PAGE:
"And with interest rates and the discount rate pushed to historic lows, cash and bonds hold little attraction for investors seeking growth, thus stimulating further demand and adding support to equity markets." He says to understand this trend, it's important to note that in a world of negative real rates, leaving money in cash in the bank is no longer "safe" in terms of achieving above-inflation growth.
Given the amount of debt currently in the financial system, it is highly unlikely that central banks will normalise rates over the course of 2021, in his view. Instead, central banks are more likely to keep manipulating the short-end of yield curves, or to keep interest rates below inflation or close to 0%, in order to afford the debt generated by unprecedented fiscal stimulus.
"With cash and bonds providing neither investment protection nor safety, investors need to consider alternatives that offer some protection while still providing cash-beating returns. The Swiss franc and Japanese yen represent some attractive options, as do gold and potentially cryptocurrencies.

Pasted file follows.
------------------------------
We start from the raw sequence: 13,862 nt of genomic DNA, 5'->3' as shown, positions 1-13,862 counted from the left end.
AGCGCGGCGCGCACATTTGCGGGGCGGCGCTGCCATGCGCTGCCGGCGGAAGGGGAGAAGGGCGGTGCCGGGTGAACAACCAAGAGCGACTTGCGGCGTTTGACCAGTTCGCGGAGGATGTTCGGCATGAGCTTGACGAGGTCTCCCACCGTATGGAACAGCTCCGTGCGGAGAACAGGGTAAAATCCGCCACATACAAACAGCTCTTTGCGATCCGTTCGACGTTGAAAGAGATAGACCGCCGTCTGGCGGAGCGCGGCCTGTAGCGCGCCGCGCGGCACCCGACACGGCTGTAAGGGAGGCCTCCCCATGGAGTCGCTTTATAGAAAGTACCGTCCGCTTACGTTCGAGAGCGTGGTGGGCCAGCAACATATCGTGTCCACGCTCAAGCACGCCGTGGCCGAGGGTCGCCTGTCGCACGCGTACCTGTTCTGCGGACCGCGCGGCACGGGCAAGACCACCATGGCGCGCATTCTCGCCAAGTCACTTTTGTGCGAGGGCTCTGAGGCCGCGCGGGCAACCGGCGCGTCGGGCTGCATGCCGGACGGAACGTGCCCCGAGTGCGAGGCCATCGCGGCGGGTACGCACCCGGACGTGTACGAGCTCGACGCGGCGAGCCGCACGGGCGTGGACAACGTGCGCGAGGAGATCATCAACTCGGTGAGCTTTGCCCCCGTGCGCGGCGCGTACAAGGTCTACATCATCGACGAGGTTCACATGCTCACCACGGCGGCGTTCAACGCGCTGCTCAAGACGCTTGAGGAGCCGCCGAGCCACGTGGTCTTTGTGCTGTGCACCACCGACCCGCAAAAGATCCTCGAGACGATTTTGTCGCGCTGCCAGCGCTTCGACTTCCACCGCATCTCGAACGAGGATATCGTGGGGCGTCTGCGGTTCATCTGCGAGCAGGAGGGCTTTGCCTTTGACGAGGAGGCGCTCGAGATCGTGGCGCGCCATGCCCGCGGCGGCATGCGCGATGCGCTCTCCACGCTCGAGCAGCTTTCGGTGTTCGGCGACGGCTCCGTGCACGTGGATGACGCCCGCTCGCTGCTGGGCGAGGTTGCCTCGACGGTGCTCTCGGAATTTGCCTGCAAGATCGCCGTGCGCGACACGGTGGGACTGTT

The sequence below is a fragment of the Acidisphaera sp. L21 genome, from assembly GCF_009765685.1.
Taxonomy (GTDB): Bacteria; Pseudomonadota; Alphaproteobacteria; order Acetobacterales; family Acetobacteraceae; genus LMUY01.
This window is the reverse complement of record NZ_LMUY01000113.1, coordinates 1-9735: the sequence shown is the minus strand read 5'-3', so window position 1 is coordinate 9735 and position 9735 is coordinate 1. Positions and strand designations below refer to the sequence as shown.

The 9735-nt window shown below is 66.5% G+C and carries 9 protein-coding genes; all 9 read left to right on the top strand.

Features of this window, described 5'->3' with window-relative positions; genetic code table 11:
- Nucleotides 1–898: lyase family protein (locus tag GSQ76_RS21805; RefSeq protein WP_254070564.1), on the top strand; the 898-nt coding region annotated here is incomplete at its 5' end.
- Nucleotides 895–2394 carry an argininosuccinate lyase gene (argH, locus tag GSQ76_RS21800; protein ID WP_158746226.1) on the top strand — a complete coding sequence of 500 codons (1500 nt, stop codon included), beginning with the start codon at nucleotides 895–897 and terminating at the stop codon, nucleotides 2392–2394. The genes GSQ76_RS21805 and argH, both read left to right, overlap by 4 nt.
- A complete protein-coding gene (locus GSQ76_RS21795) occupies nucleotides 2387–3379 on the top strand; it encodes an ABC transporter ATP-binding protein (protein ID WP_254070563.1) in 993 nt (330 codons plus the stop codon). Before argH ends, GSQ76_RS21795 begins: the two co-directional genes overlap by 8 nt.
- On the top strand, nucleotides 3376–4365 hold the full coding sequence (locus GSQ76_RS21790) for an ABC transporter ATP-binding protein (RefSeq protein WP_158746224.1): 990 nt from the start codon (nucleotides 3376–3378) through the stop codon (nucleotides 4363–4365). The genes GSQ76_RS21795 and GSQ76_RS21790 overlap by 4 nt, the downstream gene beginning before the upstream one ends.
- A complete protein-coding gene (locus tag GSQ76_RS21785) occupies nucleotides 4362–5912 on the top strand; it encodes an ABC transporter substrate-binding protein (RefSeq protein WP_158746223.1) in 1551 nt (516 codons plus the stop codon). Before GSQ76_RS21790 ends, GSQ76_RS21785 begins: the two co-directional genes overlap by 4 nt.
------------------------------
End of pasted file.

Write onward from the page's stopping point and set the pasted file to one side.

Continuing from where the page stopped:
Additionally, given the lack of alternatives, having a core allocation in global equity markets still makes sense at current valuations in order to achieve portfolio growth in excess of inflation," says Ackerman.
Understanding the risks
He cautions that equity investments are not without their risks, especially as many companies will face a challenge to earnings in the coming months, placing pressure on dividends and share prices. Perhaps the biggest risk is that central banks will withdraw stimulus before companies are able to generate reasonable profit numbers.
"Picking quality, fairly valued companies with a low risk of default or going bankrupt will therefore be particularly important in this tough economic environment. Additionally, investors need to look for companies that are well positioned for a post-pandemic world, and that are also well positioned for a world in which the fourth industrial revolution is gathering momentum – companies that can innovate, add new technologies and potentially act as disruptors," he says.